Operations research and analytics, Energy resilience and sustainability, Climate change impact assessment, Risk analysis and uncertainty modeling, Economic impact assessment, Disaster risk reduction, Growth econometrics and disaster impacts, Risk-informed decision analysis
The overarching mission of my research program is to better understand, assess, characterize, communicate, manage, and govern the risk of complex societal problems, from both theoretical and practical perspectives. I intend to accomplish this mission through a) the development of quantitative models examining systemic/stochastic impacts of various chronic/acute shocks on sociotechnical systems, b) the development of risk-informed decision models, and c) the investigation of cost-effective adaptation measures to advance the resilience and sustainability of our communities and critical infrastructure systems. The most significant research contributions have led to a better understanding of the complex nonlinear interactions of the socio-environmental stressors with CIS and communities through developments in algorithms and novel risk-informed decision frameworks. Three major research areas include:
This research area primarily focuses on the accurate modeling of critical infrastructure systems (CIS) vulnerability under incomplete information, energy demand prediction for efficient grid management under climate change, and modeling the complex interactions between the electricity distribution systems and natural hazards. Various categories of projects in this area include a) forecasting climate-sensitive energy demand for efficient grid management; b) modeling complex interactions between the energy systems and natural hazards; and c) assessing critical infrastructure systems vulnerability under incomplete information.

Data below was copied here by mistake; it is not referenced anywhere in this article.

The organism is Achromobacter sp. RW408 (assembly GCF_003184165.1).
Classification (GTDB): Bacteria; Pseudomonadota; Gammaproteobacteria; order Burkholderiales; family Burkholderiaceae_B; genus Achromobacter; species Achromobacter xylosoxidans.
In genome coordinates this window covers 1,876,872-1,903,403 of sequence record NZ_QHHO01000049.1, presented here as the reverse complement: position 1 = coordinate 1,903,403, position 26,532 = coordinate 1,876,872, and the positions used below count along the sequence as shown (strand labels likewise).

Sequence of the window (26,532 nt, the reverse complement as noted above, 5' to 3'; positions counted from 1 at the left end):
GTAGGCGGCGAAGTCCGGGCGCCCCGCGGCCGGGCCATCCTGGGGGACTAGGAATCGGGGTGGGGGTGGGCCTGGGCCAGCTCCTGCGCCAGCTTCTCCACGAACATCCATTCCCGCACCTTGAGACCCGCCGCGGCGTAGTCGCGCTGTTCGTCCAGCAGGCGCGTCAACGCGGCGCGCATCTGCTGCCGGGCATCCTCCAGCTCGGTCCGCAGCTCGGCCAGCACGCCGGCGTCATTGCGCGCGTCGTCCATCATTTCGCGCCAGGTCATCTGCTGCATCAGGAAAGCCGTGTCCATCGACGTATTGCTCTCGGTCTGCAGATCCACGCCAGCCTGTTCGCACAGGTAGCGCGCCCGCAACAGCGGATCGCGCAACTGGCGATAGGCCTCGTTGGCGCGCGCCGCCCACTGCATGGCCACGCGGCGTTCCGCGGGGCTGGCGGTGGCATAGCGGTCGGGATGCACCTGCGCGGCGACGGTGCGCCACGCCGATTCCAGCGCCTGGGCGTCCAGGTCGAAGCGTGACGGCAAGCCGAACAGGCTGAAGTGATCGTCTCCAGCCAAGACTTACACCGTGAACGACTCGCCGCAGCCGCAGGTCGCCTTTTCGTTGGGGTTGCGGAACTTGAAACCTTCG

This research domain comprises problems that aim to understand how vulnerable populations are disproportionately impacted by extreme events and how to optimally allocate resources to minimize such effects. The three major categories of projects undertaken in this domain include: a) quantifying human behavior and social disparities under extreme events using large-scale human mobility data; b) investigating the effects of critical infrastructure failure on socially vulnerable communities; and c) understanding the causes of delayed post-disaster recovery of marginalized communities and how to minimize such challenges.
This research area focuses on developing novel data-centric frameworks that can accurately model health inequities, and social justice issues as complex non-linear functions of the socio-demographic, economic, and environmental factors. The various projects undertaken in this domain fall into two major categories: a) data-centric modeling of socio-environmental determinants of mental health; and b) assessing community safety and social justice issues.
*An accessible version of this document is available upon request.